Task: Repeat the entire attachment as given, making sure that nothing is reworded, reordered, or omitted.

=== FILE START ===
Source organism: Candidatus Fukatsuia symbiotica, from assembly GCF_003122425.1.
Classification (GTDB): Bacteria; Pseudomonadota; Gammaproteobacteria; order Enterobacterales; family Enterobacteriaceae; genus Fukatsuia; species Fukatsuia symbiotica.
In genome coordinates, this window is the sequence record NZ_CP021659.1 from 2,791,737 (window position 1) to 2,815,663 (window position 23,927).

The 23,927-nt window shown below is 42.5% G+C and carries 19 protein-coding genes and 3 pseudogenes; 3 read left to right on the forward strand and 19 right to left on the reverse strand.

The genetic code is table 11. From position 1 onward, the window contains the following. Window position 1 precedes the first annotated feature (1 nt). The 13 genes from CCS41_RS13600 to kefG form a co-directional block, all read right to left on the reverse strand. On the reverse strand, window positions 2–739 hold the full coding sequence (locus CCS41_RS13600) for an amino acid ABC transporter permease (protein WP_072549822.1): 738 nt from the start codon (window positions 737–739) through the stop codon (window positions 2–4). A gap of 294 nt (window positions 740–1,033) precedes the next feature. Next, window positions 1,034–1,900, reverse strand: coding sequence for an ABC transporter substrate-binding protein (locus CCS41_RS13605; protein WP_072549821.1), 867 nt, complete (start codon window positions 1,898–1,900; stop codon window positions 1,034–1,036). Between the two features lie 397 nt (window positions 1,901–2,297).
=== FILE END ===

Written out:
Source organism: Candidatus Fukatsuia symbiotica, from assembly GCF_003122425.1.
Classification (GTDB): Bacteria; Pseudomonadota; Gammaproteobacteria; order Enterobacterales; family Enterobacteriaceae; genus Fukatsuia; species Fukatsuia symbiotica.
In genome coordinates, this window is the sequence record NZ_CP021659.1 from 2,791,737 (window position 1) to 2,815,663 (window position 23,927).

The 23,927-nt window shown below is 42.5% G+C and carries 19 protein-coding genes and 3 pseudogenes; 3 read left to right on the forward strand and 19 right to left on the reverse strand.

The genetic code is table 11. From position 1 onward, the window contains the following. Window position 1 precedes the first annotated feature (1 nt). The 13 genes from CCS41_RS13600 to kefG form a co-directional block, all read right to left on the reverse strand. On the reverse strand, window positions 2–739 hold the full coding sequence (locus CCS41_RS13600) for an amino acid ABC transporter permease (protein WP_072549822.1): 738 nt from the start codon (window positions 737–739) through the stop codon (window positions 2–4). A gap of 294 nt (window positions 740–1,033) precedes the next feature. Next, window positions 1,034–1,900, reverse strand: coding sequence for an ABC transporter substrate-binding protein (locus CCS41_RS13605; protein WP_072549821.1), 867 nt, complete (start codon window positions 1,898–1,900; stop codon window positions 1,034–1,036). Between the two features lie 397 nt (window positions 1,901–2,297).